Wednesday, February 15, 2012

New Blog Venture, 'Cause a Girl's Gotta Catch a Break

I realized I hadn't blogged for almost 6 months. Dang. My poor Yellow Brick Road is stuck under remodeling and is probably quite dusty. So here's a small update.

Aside from a hiatus to get hitched, starting a new gig, and traveling gorgeous Europe for a bit, I got into a new blog team venture over at Wordpress (I still sorta love you, Blogspot). It's a joint blog with two of my very good friends and writers Lao Minnesotans, Danny Khotsombath and of course, Guru Bryan Thao Worra. It's called Little Laos on the Prairie!

It features stories, news, and culture from all things Lao, Midwest, and just simple hilarity. So if you're wondering where the heck I went, well, just know I'm alive over at Little Laos on the Prairie. Check it, follow it, and show us some love.

Sunday, September 11, 2011

Nine. Eleven. Eleven

Pottery class
Intercom speaks
"Teachers, please turn on your TVs"
Watching, listening
17 years old
America's challenge
10 years later
America's remembrance
Obama in
Osama out
Arab Spring
Humanity yearns
Healing from yesterday
Hoping for tomorrow

Monday, May 9, 2011

Ready, Set,

The train blinked twice
Cracked pavement swaying
Hollow tracks don't speak
Hawk eyes rolling away
Today's movement stops
For those done searching
Believe in the present path
Trust in the sun tomorrow

Thursday, January 20, 2011

Day 2: First Taste of Thailand - Bangkok, Thailand - September 15, 2010

Over 18 hours from deafening plane to another, it's still surreal that I even made it here. Ann was out by 4am to be a working woman in the city, so I was left with my substitute tour guide, Bo. She happens to be Ann's bestfriend, a quirky foodie who's not as bubbly but just as funny. She calls from my room quite early in the morning, as I'm lying there trying to figure out where I am. The early bird Asian lifestyle is something I learn that becomes extra important later on. Bo informs me she's showing me the tourist hot spots of downtown Bangkok. She tells me that it's almost 100 degrees outside, so I get the pre-warning that I pay for when we get there. By the time we start walking towards the Royal Palace, I realize everyone is walking around in umbrellas shielding their fair skin from the extra hot UV rays. It was really really friggin' scorching hot. The Palace was quite an architectural masterpiece of gated beauty. I could tell the Thais are very skilled and meticulous in their construction of what is great and graceful. I especially notice this too in the king and queen, who's mythical faces are plastered all over the city in their honor.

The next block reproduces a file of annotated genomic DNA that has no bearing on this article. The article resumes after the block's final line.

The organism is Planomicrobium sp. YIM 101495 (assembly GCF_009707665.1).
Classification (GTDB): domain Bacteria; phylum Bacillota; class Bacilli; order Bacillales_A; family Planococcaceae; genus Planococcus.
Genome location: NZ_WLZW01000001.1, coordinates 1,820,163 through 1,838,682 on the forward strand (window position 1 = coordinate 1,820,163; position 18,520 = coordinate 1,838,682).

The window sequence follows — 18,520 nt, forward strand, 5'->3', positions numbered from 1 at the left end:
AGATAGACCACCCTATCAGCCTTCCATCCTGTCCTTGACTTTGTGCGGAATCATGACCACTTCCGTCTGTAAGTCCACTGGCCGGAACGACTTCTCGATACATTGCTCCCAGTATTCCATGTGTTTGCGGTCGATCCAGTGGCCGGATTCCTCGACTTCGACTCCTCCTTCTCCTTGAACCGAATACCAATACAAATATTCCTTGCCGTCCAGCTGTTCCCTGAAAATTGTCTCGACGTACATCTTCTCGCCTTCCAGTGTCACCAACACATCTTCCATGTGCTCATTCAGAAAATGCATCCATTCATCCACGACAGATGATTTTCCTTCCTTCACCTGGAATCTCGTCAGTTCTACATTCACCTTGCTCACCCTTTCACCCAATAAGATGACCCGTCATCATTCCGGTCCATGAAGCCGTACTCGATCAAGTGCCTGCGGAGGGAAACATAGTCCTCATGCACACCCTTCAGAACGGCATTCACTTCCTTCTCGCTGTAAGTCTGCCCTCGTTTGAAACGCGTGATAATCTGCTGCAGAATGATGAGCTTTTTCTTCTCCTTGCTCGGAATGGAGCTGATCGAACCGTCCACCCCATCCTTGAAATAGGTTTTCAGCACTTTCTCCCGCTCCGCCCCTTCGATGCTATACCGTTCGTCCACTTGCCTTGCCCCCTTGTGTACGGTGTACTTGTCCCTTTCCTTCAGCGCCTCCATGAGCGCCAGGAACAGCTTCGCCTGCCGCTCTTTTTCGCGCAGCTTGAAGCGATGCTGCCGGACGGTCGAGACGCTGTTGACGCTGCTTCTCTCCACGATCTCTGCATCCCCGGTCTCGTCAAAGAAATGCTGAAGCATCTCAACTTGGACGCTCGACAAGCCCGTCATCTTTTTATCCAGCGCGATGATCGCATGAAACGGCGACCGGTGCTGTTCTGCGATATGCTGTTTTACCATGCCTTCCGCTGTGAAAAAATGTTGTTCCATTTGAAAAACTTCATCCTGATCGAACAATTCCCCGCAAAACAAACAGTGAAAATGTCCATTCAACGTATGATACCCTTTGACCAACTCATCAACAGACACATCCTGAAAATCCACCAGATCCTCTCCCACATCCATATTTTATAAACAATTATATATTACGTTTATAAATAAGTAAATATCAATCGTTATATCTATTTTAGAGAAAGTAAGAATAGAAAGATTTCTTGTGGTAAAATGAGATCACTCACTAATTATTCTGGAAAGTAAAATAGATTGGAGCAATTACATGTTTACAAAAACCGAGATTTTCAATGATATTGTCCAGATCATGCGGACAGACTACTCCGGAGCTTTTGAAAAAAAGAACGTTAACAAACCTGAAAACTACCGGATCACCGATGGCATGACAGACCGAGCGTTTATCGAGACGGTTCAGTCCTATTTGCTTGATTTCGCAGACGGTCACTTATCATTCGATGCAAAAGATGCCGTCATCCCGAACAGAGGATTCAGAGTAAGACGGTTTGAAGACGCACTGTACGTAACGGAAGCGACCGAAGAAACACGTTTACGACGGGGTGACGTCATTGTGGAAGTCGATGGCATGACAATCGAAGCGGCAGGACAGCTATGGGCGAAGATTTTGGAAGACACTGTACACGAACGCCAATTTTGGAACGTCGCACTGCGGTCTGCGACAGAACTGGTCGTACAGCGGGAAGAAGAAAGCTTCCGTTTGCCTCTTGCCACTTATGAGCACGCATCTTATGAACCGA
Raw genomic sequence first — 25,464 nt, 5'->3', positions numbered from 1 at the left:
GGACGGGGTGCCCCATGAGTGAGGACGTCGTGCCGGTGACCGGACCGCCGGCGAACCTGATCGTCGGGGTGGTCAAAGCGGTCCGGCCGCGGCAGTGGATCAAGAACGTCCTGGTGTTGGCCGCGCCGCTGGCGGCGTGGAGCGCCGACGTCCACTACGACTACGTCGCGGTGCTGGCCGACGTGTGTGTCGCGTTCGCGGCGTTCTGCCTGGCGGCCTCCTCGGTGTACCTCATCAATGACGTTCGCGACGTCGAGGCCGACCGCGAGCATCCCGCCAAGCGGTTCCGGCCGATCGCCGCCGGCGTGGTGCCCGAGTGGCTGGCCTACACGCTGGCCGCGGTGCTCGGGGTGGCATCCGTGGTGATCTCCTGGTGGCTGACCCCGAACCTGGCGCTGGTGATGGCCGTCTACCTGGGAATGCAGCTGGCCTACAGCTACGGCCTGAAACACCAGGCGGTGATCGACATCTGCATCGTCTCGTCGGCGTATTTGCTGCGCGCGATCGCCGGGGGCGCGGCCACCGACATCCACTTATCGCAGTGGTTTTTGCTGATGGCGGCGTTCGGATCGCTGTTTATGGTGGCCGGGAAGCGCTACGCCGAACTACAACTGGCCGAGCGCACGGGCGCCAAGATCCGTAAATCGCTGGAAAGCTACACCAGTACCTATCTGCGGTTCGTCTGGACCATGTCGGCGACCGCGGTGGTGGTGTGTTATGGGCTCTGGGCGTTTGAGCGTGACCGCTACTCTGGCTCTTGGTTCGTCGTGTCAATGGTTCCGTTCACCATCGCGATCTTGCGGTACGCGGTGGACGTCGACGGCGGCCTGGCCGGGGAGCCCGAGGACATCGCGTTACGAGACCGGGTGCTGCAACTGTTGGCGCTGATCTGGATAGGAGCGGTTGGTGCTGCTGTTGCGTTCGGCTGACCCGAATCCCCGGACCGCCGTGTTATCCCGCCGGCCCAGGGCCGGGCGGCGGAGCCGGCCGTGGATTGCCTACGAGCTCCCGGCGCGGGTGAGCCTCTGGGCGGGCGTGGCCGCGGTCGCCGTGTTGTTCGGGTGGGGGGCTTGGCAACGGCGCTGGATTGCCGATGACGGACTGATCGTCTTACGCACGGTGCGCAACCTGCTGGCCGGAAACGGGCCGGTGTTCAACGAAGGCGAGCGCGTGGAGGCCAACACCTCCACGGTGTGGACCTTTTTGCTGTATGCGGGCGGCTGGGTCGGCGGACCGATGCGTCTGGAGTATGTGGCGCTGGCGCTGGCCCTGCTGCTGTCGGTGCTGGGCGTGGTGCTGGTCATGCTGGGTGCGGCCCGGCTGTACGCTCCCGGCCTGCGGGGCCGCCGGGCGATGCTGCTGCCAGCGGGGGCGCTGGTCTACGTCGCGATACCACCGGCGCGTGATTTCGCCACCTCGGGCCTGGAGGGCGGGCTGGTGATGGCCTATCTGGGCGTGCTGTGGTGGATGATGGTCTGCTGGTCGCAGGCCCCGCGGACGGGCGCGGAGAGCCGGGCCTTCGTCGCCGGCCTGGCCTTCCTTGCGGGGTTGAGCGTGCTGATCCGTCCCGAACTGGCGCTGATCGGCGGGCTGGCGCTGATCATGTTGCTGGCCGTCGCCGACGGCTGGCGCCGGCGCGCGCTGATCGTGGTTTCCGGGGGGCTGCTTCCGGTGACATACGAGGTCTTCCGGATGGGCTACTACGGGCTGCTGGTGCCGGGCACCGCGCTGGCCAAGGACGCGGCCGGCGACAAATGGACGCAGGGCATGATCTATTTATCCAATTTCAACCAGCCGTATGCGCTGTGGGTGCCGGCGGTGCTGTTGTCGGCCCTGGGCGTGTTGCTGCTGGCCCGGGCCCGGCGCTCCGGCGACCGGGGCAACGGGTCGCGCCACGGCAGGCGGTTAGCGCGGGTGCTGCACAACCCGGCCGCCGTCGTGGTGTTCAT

I snap my camera at literally every building, every living thing, and every alleyway of hidden silence. Bo thought my touristy tendency was silly, but on my first trip ever to Southeast Asia, I didn't care. I wanted to capture everything I saw. But then my battery died quicker and I found myself running into walls of people because I couldn't catch up with the chaos of Bangkok life. "Hold tight to your purse", Bo would tell me. After dying of sweat and heat in the noon hours, we made our way towards a noodle shop with air conditioning, woo hoo! We chow down on some generous amounts of yellow curry noodles and 'som tom' papaya salad.

By sun down, we make our first round to the night market of a gazillion clothing and gadget boutiques. I become amazed at all the things I drool for and what it would mean if I had all the money in the world. I see the East Asian influence, specifically K-Pop has made its impact on the typical Thai teenager. There's this phenomenon of the "Big Eyes" they call's contact lens that make your pupil appear bigger like a Barbie doll. Quite crazy, but they love how doll-like and extra cute it makes them look. I watch as a flow of uniformed school kids rush pass me to find their daily purchase of fun slowly people watch as we window shop. The giggles and slang I've never heard of makes me smile. I think about the life of a city they must be bombarded with constant materialism and pursuit of pure this could all feel normal to me. But I remember that I grew up in the U.S. and just thankful that I was given a choice to live the way I wanted.